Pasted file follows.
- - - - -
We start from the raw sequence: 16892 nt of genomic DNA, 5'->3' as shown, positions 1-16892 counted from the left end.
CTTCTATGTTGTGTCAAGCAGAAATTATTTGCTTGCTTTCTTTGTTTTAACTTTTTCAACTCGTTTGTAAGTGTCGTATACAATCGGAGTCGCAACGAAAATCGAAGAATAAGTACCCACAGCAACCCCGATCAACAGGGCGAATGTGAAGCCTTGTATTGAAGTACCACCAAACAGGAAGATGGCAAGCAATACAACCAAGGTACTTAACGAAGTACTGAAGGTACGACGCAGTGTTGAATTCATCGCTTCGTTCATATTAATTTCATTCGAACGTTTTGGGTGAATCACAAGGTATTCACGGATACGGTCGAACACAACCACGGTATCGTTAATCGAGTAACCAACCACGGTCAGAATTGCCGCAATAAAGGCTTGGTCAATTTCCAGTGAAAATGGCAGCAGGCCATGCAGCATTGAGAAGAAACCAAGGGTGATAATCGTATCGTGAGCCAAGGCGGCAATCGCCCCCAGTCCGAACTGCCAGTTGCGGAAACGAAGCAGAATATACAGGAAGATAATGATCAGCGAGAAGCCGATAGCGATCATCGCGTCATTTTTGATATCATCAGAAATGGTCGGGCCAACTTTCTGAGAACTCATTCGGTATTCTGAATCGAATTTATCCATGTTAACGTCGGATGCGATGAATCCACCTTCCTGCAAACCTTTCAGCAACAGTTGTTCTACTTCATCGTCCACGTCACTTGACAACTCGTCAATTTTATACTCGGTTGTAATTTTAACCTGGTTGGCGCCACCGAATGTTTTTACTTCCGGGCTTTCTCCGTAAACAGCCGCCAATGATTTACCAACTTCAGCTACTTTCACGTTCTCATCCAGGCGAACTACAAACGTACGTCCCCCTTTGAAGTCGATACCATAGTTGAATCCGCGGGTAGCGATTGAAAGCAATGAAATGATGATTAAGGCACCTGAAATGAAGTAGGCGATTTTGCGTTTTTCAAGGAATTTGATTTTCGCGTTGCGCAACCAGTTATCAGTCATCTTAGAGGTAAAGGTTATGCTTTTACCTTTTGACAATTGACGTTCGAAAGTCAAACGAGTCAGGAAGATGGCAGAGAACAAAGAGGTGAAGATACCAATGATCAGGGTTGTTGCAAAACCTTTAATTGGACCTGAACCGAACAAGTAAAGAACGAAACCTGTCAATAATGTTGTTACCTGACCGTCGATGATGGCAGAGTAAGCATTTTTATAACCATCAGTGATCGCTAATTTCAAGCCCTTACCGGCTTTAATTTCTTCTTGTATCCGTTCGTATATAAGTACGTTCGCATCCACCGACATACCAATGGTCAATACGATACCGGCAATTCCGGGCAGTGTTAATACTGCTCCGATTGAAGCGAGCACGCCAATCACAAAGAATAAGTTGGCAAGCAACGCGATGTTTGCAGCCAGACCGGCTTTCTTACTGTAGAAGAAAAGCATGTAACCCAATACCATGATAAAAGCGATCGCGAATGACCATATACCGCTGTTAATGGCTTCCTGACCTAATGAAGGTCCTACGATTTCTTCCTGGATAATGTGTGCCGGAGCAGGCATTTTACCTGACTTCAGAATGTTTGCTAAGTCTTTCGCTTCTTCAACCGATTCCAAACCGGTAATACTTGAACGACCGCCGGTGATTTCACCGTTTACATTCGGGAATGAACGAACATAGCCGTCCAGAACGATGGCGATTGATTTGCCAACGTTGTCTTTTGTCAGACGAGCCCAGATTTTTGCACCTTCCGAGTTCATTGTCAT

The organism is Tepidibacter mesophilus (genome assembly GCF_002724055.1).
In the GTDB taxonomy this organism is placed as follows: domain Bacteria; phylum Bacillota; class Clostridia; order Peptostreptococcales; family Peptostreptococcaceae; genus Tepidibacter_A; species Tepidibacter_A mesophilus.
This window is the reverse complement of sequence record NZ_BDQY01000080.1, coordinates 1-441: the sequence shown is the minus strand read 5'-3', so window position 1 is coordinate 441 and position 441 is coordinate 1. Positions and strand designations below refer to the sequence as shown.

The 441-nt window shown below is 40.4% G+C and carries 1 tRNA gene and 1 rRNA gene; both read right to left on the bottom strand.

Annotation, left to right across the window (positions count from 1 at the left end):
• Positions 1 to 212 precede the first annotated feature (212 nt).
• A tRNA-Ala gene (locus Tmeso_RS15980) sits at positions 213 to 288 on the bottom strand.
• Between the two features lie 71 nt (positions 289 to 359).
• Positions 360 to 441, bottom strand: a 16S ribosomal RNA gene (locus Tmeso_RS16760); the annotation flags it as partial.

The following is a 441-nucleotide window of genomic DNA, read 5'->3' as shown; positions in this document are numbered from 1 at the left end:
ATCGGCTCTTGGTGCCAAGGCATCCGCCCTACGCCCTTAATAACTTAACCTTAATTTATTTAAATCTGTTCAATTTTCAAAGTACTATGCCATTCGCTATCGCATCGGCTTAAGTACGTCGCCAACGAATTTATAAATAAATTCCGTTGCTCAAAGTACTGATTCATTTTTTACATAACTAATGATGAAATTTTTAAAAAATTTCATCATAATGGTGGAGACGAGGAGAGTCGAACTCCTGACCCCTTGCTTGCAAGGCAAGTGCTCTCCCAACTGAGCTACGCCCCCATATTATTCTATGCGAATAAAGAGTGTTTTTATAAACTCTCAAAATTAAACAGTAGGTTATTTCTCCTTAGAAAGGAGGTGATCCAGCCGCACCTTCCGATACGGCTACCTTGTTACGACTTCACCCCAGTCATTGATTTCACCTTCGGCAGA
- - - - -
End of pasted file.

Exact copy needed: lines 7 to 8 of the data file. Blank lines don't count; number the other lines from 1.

Annotation, left to right across the window (positions count from 1 at the left end):
• Positions 1 to 212 precede the first annotated feature (212 nt).